On the flip side, if the Republicans do nominate (as I expect) someone who's as much of a stooge to the religious right (or close to it) as Bush, then the likelihood of a candidate like Richardson or Tennessee's Phil Bredesen getting the nod goes higher. In such circumstances, the Dems might resign themselves to the fact that they can no longer command the support that they once had from blue-collar voters, and would feel comfortable about maintaining their traditional support from social liberals. Ergo, they would be less worried about making a concentrated push for middle-class fiscal conservatives and centrists, including those who are pro-gun and/or relatively hawkish on foreign policy.

    I suspect the bottom line here is that the nomination of a less statist candidate from one party will increase the likelihood of a more statist candidate from the other, and vice versa.

  • ||

    What is Bush's Cato rating?

  • ||

    We give Bush a -66. Here's the breakdown:

    Free-wheeling pork-barrel honeypot rustler: -20
    Civil liberties stomper: -22
    Steel Protectionist: -10
    Theocrat: -14

  • ||

    Andrew:

    Giuliani is the current favorite...and my favorite

    Geez Andrew, a big spending, big regulating politician who happens to be a Republican is still a big spending, big regulating politician. There's no progress to be made with Giuliani. Giuliani even endorses Democrats if he thinks that it will help keep other people's tax money rolling into NYC.

    The Republicans in congress tend to be far more fiscally frugal than the Dems...

    http://www.ntu.org/main/components/ratescongress/

    ...but Bush is a unrepentant big spender and there's every reason to think that Giuliani would be even worse.

  • ||

    I feel I could guess a bit better on Republicans. JEB and Pataki and Arnie won't run.
    Frist and Romney and the Colorado guy will.


    The Colorado guy is Bill Owens, and he recently won the Club for Growth/Cato "Governor of the year" award and earned an "A" grade.

  • ||

    A group of Dems has emerged in congress who are advocating a program that is far more fiscally restrained than Bush's:

    "National Taxpayers Union Applauds "Blue Dog" Spending Reform"

    Today the non-partisan NTU strongly backed a number of the spending discipline and government accountability provisions proposed by the caucus of Democratic House Members, and urged fiscally-conservative lawmakers in both parties to enact sensible constraints on the growth of government.

    "Conservative lawmakers represented by the Republican Study Committee (RSC) have been sounding an often-lonely alarm bell over the need to reverse runaway federal spending," said NTU Economic Policy Analyst Tad DeHaven. "However, with the Blue Dog Democrats now offering serious ideas on how to change the course of our fiscal ship, conditions are ripe to make desperately needed bipartisan repairs to the faulty rudder that has been steering the budget process into a sea of red ink."

    The Blue Dog Democrats' plan contains many proposals that NTU aggressively backed at the beginning of this Congress when they were first proposed by the House Republican Study Committee, such as requiring bills calling for more than $50 million in new spending to be put to a roll call vote, ending abuses of the "emergency" spending designation, and repealing the "Gephardt Rule" that allows lawmakers to raise the federal debt limit automatically with the Budget Resolution.

    But NTU also supports other, unique elements of the Blue Dog package, which would:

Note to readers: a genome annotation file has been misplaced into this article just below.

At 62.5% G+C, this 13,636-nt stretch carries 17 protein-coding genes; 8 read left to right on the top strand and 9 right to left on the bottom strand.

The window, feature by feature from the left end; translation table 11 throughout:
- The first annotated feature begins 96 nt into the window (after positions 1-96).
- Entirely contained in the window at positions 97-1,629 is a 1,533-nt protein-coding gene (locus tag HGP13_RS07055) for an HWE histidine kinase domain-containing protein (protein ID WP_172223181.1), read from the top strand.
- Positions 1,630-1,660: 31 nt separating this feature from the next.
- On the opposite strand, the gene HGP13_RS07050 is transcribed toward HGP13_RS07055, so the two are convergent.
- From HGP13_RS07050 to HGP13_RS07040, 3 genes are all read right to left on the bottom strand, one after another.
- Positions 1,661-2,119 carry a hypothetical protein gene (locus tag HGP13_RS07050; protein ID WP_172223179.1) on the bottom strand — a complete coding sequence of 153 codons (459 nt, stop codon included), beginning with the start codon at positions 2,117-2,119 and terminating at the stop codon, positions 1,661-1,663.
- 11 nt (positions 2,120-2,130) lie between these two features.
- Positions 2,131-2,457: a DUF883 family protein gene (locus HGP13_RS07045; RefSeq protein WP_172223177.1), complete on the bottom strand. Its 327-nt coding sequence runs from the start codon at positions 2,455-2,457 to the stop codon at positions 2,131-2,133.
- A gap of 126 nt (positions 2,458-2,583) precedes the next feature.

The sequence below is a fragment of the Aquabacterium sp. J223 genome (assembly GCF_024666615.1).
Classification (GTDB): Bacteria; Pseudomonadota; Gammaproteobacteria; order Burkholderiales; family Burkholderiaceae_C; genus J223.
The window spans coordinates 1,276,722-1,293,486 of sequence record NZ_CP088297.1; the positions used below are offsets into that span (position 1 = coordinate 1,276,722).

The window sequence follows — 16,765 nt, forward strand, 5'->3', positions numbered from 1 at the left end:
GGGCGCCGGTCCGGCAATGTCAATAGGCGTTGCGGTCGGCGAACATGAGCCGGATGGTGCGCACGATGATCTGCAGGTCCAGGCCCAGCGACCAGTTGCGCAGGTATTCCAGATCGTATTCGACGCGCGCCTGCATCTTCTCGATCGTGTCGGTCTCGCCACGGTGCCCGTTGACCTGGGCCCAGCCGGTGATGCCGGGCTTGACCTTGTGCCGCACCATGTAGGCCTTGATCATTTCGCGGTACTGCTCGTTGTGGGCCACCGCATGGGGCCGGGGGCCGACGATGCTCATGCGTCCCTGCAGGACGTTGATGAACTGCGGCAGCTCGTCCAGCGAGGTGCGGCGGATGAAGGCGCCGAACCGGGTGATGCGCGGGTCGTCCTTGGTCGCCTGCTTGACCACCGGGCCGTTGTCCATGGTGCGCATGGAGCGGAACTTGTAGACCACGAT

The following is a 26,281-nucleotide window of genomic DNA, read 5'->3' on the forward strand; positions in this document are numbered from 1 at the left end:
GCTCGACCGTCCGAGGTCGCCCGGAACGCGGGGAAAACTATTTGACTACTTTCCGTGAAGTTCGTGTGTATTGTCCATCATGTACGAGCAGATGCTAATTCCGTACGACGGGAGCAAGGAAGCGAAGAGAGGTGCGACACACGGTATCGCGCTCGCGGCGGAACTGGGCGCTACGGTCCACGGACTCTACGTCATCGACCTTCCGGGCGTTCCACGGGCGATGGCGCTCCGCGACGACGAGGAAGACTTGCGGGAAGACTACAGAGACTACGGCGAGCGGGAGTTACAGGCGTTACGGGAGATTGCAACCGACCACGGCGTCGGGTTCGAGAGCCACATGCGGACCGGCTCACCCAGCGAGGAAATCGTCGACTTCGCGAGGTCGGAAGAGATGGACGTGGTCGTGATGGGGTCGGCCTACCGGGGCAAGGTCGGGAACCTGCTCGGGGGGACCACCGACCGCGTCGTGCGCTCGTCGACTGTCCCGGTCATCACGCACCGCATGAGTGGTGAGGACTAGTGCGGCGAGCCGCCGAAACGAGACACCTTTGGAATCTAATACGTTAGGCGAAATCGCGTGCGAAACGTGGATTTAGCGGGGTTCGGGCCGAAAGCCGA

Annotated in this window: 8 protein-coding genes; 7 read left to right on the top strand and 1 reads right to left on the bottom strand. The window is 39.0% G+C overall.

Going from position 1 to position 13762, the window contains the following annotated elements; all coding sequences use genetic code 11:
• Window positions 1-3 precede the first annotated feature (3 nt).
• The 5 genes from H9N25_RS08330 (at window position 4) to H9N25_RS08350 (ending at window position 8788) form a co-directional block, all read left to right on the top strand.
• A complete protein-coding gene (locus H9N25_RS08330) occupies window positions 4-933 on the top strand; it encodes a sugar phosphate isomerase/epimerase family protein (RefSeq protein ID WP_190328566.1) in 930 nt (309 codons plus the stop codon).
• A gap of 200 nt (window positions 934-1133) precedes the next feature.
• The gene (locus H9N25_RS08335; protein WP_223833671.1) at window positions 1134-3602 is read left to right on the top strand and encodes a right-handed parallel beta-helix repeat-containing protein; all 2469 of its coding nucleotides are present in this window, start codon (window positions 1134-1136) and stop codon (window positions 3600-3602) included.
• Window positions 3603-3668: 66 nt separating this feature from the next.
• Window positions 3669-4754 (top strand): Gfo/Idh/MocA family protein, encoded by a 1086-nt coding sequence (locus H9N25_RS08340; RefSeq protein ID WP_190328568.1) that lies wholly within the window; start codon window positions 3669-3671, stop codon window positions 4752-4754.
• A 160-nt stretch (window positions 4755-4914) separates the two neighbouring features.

Cap discretionary spending for the next three years at 2.1 percent -- lower than the President's proposal;

    Force Members of Congress to justify earmarked pet projects (pork) in writing;
    Freeze the budget of any federal agency that fails to pass an audit;


    Require Members to be given at least three days to read the final text of legislation.

    This is good stuff and there's more:

    http://www.ntu.org/main/press_release.php?PressID=700&org_name=NTU

  • ||

    joe,

    Remember when you were concerned that the NTU might have a pro GOP bias? Check out the above post and link.

  • ||

    Rick-

    Do the blue dog Democrats also get good marks from the ACLU? From a quick look at their site it was hard to tell. If they did, well, that would be a group that I could support. At least on domestic policy.

    In any case, their fiscal proposals are worthwhile.

  • ||

    Living in Colorado and having regular exposure to Bill Owens, I can tell you that I don't see him getting any traction at the national level. He's too effete and the rumors about his divorce will be poison in the South.

  • ||

    Douglas, Janet Napolitano is not going to be nominated because everybody believes she is a huge lesbian...

  • ||

    She's really not that big, she's just kind of flabby, you know?

  • ||

    Do the blue dog Democrats also get good marks from the ACLU?

    Good question, thoreau. And it would be especially interesting to see how they voted on Patriot Act related matters. I have a hunch that we'd be disappointed but it's still great that this small group of Dems in congress is making league with the limited government oriented Republican Study Committee.

    I think that it would be a good idea to approach other Dems in congress and say, "Why don't you folks attack Bush for his irresponsible big spending ways, the way the blue dog Democrats do?" It might, at least, persuade them to reign in their own irresponsible big spending ways a little bit.

  • ||

    poco,

    "joe: "cat murderer"?! Wuzza?"

    When he was in medical school, Bill Frist used to adopt cats from shelters and elsewhere, saying he would give them a nice home. Then, he'd bring the cat home, kill it (humanely - we're not talking junior serial killer or anything) and practice his surgical skills. Seriously.

    It's half gold, half poison for any opponent who wants to bring it up.